'It's disheartening': home rental bidding wars reach the suburbs
Phenomenon isn't unheard of in Vancouver, but renters say it's popping up in Fraser Valley as market tightens
Erin Schulte has been helping out the homeless for years. She runs a pop-up soup kitchen in Surrey's 135A Street and last year she gave hundreds of Christmas cards to homeless people with the help of school kids and seniors.
But nine days ago, she found herself in need of help when her landlord gave her an eviction notice.
"For a couple of hours, I cried and I was terrified, and then you put your nose to the ground and [search] Craigslist, and Kijiji," she said.
Her search was futile.
What she discovered was that bidding wars — which aren't unheard of in Vancouver — were now happening in North Delta and Surrey. She described the units she's looked at as "disgusting and unkept."
"You go to an open house and there are 30 to 40 people there ... there are people around the kitchen table, you know, the rent is $2,100 and this guy is going, 'I'll give you $2,250, this [other] guy is like I'll give $2,300.' And you're just standing there like, but all I can afford is the $2,100," she said.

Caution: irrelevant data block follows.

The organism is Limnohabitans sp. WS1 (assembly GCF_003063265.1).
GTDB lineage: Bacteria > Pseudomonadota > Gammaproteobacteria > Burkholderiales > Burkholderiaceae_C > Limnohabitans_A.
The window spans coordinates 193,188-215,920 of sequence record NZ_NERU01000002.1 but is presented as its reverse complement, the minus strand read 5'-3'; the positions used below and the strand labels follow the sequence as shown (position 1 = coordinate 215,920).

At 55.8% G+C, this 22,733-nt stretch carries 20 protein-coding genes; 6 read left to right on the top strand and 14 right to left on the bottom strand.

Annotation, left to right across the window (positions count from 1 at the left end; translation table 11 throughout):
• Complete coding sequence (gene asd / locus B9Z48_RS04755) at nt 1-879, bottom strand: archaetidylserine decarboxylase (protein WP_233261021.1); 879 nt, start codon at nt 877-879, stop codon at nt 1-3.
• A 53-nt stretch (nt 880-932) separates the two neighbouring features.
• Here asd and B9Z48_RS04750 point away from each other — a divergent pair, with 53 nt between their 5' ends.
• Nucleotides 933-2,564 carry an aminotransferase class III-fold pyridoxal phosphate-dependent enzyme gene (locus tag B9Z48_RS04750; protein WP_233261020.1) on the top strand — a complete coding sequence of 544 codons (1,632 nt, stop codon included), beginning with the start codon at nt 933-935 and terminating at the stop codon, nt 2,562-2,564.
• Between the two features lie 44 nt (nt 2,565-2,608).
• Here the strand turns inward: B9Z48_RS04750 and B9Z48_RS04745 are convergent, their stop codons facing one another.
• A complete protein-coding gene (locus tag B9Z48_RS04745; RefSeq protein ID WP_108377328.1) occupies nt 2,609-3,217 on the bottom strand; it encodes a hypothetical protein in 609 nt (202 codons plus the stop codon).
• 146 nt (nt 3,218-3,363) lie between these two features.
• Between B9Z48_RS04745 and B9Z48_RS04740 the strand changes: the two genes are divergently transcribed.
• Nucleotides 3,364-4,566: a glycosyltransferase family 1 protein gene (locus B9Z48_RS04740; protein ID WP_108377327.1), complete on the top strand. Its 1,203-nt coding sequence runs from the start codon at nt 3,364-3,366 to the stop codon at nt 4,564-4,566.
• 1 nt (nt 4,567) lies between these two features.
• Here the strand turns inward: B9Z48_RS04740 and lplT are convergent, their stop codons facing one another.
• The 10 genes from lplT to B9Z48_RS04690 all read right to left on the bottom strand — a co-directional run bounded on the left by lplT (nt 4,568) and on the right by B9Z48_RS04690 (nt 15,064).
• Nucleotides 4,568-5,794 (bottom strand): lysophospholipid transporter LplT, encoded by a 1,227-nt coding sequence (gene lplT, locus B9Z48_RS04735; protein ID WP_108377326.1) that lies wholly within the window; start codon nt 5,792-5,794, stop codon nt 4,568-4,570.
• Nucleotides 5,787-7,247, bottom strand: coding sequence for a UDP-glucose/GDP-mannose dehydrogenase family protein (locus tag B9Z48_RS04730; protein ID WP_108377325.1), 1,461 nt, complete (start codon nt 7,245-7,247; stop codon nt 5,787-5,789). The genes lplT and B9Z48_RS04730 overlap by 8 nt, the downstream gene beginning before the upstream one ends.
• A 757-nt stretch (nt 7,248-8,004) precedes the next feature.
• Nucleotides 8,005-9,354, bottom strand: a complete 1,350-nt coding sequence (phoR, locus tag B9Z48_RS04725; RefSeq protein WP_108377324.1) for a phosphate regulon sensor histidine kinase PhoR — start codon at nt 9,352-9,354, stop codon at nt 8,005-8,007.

A recent city staff report noted the proportion of people living in rental housing in Surrey is rising, creating more demand in a tight rental market.
As a result, the report said, there has been a significant increase in the number of people who are paying rents that are "considered unaffordable for their income."
It also said the proportion of renter households living in overcrowded conditions is higher than elsewhere in the region.
Schulte, who works two jobs and lived in her last place for eight years, is in the market for a ground floor unit to house herself, her daughter and three grandsons — one of whom has autism.
"I just never thought it would be such a hard thing to find a home," she said, "it's disheartening."
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She is sharing her story to sound the alarm over the lack of affordable housing in the Fraser Valley.
She worries what families on a fixed-income or seniors will do if they find themselves in her situation.
As for her, it turns out doing good deeds pays off.
A complete stranger saw her Facebook post about needing housing and has connected her to a landlord, who is willing to rent the place to her.
Schulte says she plans to see the unit later Wednesday.
If you are interested in housing affordability, check out CBC's new podcast, SOLD! Host Stephen Quinn explores how foreign investment in real estate divides community, class and culture. Find it at CBC Podcasts or Apple Podcasts.